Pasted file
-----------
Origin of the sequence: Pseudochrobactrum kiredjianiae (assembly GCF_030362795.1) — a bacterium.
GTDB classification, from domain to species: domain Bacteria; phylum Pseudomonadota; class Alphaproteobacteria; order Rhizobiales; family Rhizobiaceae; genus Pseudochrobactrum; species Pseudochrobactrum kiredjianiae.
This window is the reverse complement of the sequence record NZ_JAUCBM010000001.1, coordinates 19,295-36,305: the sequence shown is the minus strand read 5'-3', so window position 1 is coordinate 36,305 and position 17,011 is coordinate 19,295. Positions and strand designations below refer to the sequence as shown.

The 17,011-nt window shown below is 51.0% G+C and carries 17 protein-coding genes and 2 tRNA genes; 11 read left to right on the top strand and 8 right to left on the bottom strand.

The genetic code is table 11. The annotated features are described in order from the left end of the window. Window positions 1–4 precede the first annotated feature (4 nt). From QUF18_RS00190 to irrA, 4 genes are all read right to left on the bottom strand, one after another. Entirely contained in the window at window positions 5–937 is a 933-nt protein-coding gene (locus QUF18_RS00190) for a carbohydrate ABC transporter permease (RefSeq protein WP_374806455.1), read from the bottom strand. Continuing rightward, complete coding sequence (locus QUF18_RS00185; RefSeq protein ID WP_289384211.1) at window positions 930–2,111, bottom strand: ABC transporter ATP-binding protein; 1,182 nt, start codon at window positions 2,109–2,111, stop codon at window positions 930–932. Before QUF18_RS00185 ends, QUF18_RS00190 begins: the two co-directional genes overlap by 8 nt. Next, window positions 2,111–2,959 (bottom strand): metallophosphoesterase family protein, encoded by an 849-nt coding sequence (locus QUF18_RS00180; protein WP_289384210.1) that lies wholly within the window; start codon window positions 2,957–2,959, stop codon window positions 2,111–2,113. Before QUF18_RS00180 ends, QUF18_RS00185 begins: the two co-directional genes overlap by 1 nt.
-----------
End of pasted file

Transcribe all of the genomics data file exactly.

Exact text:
Origin of the sequence: Pseudochrobactrum kiredjianiae (assembly GCF_030362795.1) — a bacterium.
GTDB classification, from domain to species: domain Bacteria; phylum Pseudomonadota; class Alphaproteobacteria; order Rhizobiales; family Rhizobiaceae; genus Pseudochrobactrum; species Pseudochrobactrum kiredjianiae.
This window is the reverse complement of the sequence record NZ_JAUCBM010000001.1, coordinates 19,295-36,305: the sequence shown is the minus strand read 5'-3', so window position 1 is coordinate 36,305 and position 17,011 is coordinate 19,295. Positions and strand designations below refer to the sequence as shown.

The 17,011-nt window shown below is 51.0% G+C and carries 17 protein-coding genes and 2 tRNA genes; 11 read left to right on the top strand and 8 right to left on the bottom strand.

The genetic code is table 11. The annotated features are described in order from the left end of the window. Window positions 1–4 precede the first annotated feature (4 nt). From QUF18_RS00190 to irrA, 4 genes are all read right to left on the bottom strand, one after another. Entirely contained in the window at window positions 5–937 is a 933-nt protein-coding gene (locus QUF18_RS00190) for a carbohydrate ABC transporter permease (RefSeq protein WP_374806455.1), read from the bottom strand. Continuing rightward, complete coding sequence (locus QUF18_RS00185; RefSeq protein ID WP_289384211.1) at window positions 930–2,111, bottom strand: ABC transporter ATP-binding protein; 1,182 nt, start codon at window positions 2,109–2,111, stop codon at window positions 930–932. Before QUF18_RS00185 ends, QUF18_RS00190 begins: the two co-directional genes overlap by 8 nt. Next, window positions 2,111–2,959 (bottom strand): metallophosphoesterase family protein, encoded by an 849-nt coding sequence (locus QUF18_RS00180; protein WP_289384210.1) that lies wholly within the window; start codon window positions 2,957–2,959, stop codon window positions 2,111–2,113. Before QUF18_RS00180 ends, QUF18_RS00185 begins: the two co-directional genes overlap by 1 nt.